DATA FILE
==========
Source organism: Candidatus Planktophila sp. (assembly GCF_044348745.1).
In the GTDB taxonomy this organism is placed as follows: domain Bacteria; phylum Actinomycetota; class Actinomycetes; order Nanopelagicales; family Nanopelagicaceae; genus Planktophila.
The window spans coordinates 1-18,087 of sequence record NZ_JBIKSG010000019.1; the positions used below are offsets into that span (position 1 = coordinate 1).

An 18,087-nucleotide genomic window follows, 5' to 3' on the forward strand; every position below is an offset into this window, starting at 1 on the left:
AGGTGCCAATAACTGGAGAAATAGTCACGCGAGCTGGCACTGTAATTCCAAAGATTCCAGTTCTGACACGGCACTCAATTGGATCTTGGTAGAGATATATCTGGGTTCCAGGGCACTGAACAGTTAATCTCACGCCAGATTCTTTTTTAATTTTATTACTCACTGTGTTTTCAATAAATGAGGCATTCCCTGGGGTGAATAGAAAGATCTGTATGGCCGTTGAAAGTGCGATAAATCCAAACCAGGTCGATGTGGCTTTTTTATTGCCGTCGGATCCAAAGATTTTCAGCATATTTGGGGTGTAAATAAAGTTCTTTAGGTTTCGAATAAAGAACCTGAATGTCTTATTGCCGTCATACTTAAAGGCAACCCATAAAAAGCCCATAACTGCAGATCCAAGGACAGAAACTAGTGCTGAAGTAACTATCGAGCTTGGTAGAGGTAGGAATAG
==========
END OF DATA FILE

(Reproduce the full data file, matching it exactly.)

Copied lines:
Source organism: Candidatus Planktophila sp. (assembly GCF_044348745.1).
In the GTDB taxonomy this organism is placed as follows: domain Bacteria; phylum Actinomycetota; class Actinomycetes; order Nanopelagicales; family Nanopelagicaceae; genus Planktophila.
The window spans coordinates 1-18,087 of sequence record NZ_JBIKSG010000019.1; the positions used below are offsets into that span (position 1 = coordinate 1).

An 18,087-nucleotide genomic window follows, 5' to 3' on the forward strand; every position below is an offset into this window, starting at 1 on the left:
AGGTGCCAATAACTGGAGAAATAGTCACGCGAGCTGGCACTGTAATTCCAAAGATTCCAGTTCTGACACGGCACTCAATTGGATCTTGGTAGAGATATATCTGGGTTCCAGGGCACTGAACAGTTAATCTCACGCCAGATTCTTTTTTAATTTTATTACTCACTGTGTTTTCAATAAATGAGGCATTCCCTGGGGTGAATAGAAAGATCTGTATGGCCGTTGAAAGTGCGATAAATCCAAACCAGGTCGATGTGGCTTTTTTATTGCCGTCGGATCCAAAGATTTTCAGCATATTTGGGGTGTAAATAAAGTTCTTTAGGTTTCGAATAAAGAACCTGAATGTCTTATTGCCGTCATACTTAAAGGCAACCCATAAAAAGCCCATAACTGCAGATCCAAGGACAGAAACTAGTGCTGAAGTAACTATCGAGCTTGGTAGAGGTAGGAATAG